Building Block View


The building block view shows the static decomposition of the system into building blocks (modules, components, subsystems, classes, interfaces, packages, libraries, frameworks, layers, partitions, tiers, functions, macros, operations, datas structures, …​) as well as their dependencies (relationships, associations, …​)

This view is mandatory for every architecture documentation. In analogy to a house this is the floor plan.


Maintain an overview of your source code by making its structure understandable through abstraction.

This allows you to communicate with your stakeholder on an abstract level without disclosing implementation details.


The building block view is a hierarchical collection of black boxes and white boxes (see figure below) and their descriptions.

Hierarchy of building blocks

Level 1 is the white box description of the overall system together with black box descriptions of all contained building blocks.

Level 2 zooms into some building blocks of level 1. Thus it contains the white box description of selected building blocks of level 1, together with black box descriptions of their internal building blocks.

Level 3 zooms into selected building blocks of level 2, and so on.

Whitebox Overall System

Here you describe the decomposition of the overall system using the following white box template. It contains

  • an overview diagram

  • a motivation for the decomposition

  • black box descriptions of the contained building blocks. For these we offer you alternatives:

    • use one table for a short and pragmatic overview of all contained building blocks and their interfaces

    • use a list of black box descriptions of the building blocks according to the black box template (see below). Depending on your choice of tool this list could be sub-chapters (in text files), sub-pages (in a Wiki) or nested elements (in a modeling tool).

  • (optional:) important interfaces, that are not explained in the black box templates of a building block, but are very important for understanding the white box. Since there are so many ways to specify interfaces why do not provide a specific template for them. In the worst case you have to specify and describe syntax, semantics, protocols, error handling, restrictions, versions, qualities, necessary compatibilities and many things more. In the best case you will get away with examples or simple signatures.

<Overview Diagram>


The system is split up based on its physical domain and interfaces on the first level.

Contained Building Blocks
Block Description

Media Manager *

Manage active media content by taking commands via WAN or the remote control


Display video signal


Play audio signal

AV component

Convert a raw media stream to separate audio and video signals

* Due to a central role in the system the media manager is detailed in a separate sub chapter.

Insert your explanations of black boxes from level 1:

If you use tabular form you will only describe your black boxes with name and responsibility according to the following schema:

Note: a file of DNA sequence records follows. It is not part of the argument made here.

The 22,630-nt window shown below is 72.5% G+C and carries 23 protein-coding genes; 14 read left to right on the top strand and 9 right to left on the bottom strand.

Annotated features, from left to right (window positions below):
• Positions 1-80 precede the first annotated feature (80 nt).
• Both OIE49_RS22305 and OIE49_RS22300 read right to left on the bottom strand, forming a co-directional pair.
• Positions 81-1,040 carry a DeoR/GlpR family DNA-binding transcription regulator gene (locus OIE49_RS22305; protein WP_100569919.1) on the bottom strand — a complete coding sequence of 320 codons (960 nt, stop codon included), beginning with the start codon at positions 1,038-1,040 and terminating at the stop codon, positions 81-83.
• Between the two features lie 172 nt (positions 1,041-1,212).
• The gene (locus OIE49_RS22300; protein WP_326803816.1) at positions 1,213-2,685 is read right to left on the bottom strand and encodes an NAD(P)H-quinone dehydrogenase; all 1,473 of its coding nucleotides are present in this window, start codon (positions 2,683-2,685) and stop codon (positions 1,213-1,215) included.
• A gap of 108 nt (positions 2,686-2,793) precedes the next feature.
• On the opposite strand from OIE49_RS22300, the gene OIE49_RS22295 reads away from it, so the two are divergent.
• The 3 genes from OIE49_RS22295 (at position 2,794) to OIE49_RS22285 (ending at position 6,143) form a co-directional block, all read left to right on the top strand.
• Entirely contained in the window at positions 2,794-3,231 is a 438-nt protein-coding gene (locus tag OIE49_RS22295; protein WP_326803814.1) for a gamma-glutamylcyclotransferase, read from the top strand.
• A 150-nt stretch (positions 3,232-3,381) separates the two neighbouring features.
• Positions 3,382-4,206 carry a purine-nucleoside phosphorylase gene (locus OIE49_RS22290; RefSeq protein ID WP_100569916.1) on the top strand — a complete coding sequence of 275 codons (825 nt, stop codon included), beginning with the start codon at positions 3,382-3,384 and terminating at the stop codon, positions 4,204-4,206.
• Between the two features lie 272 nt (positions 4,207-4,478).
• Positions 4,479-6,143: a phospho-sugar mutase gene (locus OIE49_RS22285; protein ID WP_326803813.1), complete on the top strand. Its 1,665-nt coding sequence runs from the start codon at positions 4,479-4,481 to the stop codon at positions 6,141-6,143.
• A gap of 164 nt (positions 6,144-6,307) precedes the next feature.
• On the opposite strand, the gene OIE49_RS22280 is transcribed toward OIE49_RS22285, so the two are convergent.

Name Responsibility

<black box 1>


<black box 2>


If you use a list of black box descriptions then you fill in a separate black box template for every important building block . Its headline is the name of the black box.

Media Manager

Here you describe <black box 1> according the the following black box template:

  • Purpose/Responsibility

  • Interface(s), when they are not extracted as separate paragraphs. This interfaces may include qualities and performance characteristics.

  • (Optional) Quality-/Performance characteristics of the black box, e.g.availability, run time behavior, …​.

  • (Optional) directory/file location

  • (Optional) Fulfilled requirements (if you need traceability to requirements).

  • (Optional) Open issues/problems/risks


The task of the media manager is to play the content that the user is requesting. It needs to interpret input requests and transfer the appropriate media stream to the AV component.


Table 1. Media Manager technical interfaces
Interface Description I/O


Online streaming content is controlled via LAN

in:media control


An internet connection is used by the system to update its firmware via the Manufacturer or to fetch online content


Remote Control

A remote control is used by the Owner to modify the system state

in:physical interaction


Using the DVB-S standard television program is received by the system


Media Stream

A raw media stream is sent to the AV component for further processing

out:raw stream

<Quality/Performance Characteristics>

Level 2

Here you can specify the inner structure of (some) building blocks from level 1 as white boxes.

You have to decide which building blocks of your system are important enough to justify such a detailed description. Please prefer relevance over completeness. Specify important, surprising, risky, complex or volatile building blocks. Leave out normal, simple, boring or standardized parts of your system

Media Manager

…​describes the internal structure of building block 1.


This is an explanation of the media manager subsystem written in another repository.

Level 3

Here you can specify the inner structure of (some) building blocks from level 2 as white boxes.

When you need more detailed levels of your architecture please copy this part of arc42 for additional levels.

White Box <_building block x.1_>

Specifies the internal structure of building block x.1.

<white box template>